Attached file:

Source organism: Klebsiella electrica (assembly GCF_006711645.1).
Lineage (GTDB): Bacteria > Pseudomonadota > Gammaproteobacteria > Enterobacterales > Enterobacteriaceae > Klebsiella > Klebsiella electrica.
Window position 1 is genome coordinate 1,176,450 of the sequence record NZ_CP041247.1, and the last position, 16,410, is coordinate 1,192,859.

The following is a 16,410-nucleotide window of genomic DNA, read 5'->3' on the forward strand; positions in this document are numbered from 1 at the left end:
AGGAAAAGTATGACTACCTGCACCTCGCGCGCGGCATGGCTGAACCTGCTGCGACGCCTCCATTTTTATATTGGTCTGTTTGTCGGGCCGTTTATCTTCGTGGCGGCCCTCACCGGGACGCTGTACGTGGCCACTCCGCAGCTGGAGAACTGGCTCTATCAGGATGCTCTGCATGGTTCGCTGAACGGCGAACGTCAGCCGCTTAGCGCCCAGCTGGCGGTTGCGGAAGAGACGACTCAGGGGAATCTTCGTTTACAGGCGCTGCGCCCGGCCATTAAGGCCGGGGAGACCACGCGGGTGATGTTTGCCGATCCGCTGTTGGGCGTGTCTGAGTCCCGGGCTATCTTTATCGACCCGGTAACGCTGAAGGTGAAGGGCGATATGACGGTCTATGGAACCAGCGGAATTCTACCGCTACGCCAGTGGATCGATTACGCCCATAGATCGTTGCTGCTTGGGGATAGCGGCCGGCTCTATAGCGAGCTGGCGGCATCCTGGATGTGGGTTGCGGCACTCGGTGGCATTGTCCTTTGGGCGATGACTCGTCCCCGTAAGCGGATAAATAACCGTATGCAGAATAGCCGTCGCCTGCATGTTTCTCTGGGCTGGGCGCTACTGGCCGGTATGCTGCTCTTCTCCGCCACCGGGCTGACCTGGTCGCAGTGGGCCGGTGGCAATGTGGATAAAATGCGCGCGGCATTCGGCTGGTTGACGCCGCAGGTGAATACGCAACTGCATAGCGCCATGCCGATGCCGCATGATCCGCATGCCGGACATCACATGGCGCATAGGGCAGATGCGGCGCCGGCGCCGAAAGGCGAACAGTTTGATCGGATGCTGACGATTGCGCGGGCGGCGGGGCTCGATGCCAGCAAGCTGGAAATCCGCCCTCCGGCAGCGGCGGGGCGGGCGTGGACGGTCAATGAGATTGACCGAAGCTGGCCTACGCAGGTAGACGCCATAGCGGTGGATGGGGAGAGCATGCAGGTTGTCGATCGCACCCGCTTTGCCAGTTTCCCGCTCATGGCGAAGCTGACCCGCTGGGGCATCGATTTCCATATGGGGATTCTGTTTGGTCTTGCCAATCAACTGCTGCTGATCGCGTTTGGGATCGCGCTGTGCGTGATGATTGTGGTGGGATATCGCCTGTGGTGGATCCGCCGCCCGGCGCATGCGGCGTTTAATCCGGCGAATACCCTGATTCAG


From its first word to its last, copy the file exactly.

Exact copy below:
Source organism: Klebsiella electrica (assembly GCF_006711645.1).
Lineage (GTDB): Bacteria > Pseudomonadota > Gammaproteobacteria > Enterobacterales > Enterobacteriaceae > Klebsiella > Klebsiella electrica.
Window position 1 is genome coordinate 1,176,450 of the sequence record NZ_CP041247.1, and the last position, 16,410, is coordinate 1,192,859.

The following is a 16,410-nucleotide window of genomic DNA, read 5'->3' on the forward strand; positions in this document are numbered from 1 at the left end:
AGGAAAAGTATGACTACCTGCACCTCGCGCGCGGCATGGCTGAACCTGCTGCGACGCCTCCATTTTTATATTGGTCTGTTTGTCGGGCCGTTTATCTTCGTGGCGGCCCTCACCGGGACGCTGTACGTGGCCACTCCGCAGCTGGAGAACTGGCTCTATCAGGATGCTCTGCATGGTTCGCTGAACGGCGAACGTCAGCCGCTTAGCGCCCAGCTGGCGGTTGCGGAAGAGACGACTCAGGGGAATCTTCGTTTACAGGCGCTGCGCCCGGCCATTAAGGCCGGGGAGACCACGCGGGTGATGTTTGCCGATCCGCTGTTGGGCGTGTCTGAGTCCCGGGCTATCTTTATCGACCCGGTAACGCTGAAGGTGAAGGGCGATATGACGGTCTATGGAACCAGCGGAATTCTACCGCTACGCCAGTGGATCGATTACGCCCATAGATCGTTGCTGCTTGGGGATAGCGGCCGGCTCTATAGCGAGCTGGCGGCATCCTGGATGTGGGTTGCGGCACTCGGTGGCATTGTCCTTTGGGCGATGACTCGTCCCCGTAAGCGGATAAATAACCGTATGCAGAATAGCCGTCGCCTGCATGTTTCTCTGGGCTGGGCGCTACTGGCCGGTATGCTGCTCTTCTCCGCCACCGGGCTGACCTGGTCGCAGTGGGCCGGTGGCAATGTGGATAAAATGCGCGCGGCATTCGGCTGGTTGACGCCGCAGGTGAATACGCAACTGCATAGCGCCATGCCGATGCCGCATGATCCGCATGCCGGACATCACATGGCGCATAGGGCAGATGCGGCGCCGGCGCCGAAAGGCGAACAGTTTGATCGGATGCTGACGATTGCGCGGGCGGCGGGGCTCGATGCCAGCAAGCTGGAAATCCGCCCTCCGGCAGCGGCGGGGCGGGCGTGGACGGTCAATGAGATTGACCGAAGCTGGCCTACGCAGGTAGACGCCATAGCGGTGGATGGGGAGAGCATGCAGGTTGTCGATCGCACCCGCTTTGCCAGTTTCCCGCTCATGGCGAAGCTGACCCGCTGGGGCATCGATTTCCATATGGGGATTCTGTTTGGTCTTGCCAATCAACTGCTGCTGATCGCGTTTGGGATCGCGCTGTGCGTGATGATTGTGGTGGGATATCGCCTGTGGTGGATCCGCCGCCCGGCGCATGCGGCGTTTAATCCGGCGAATACCCTGATTCAG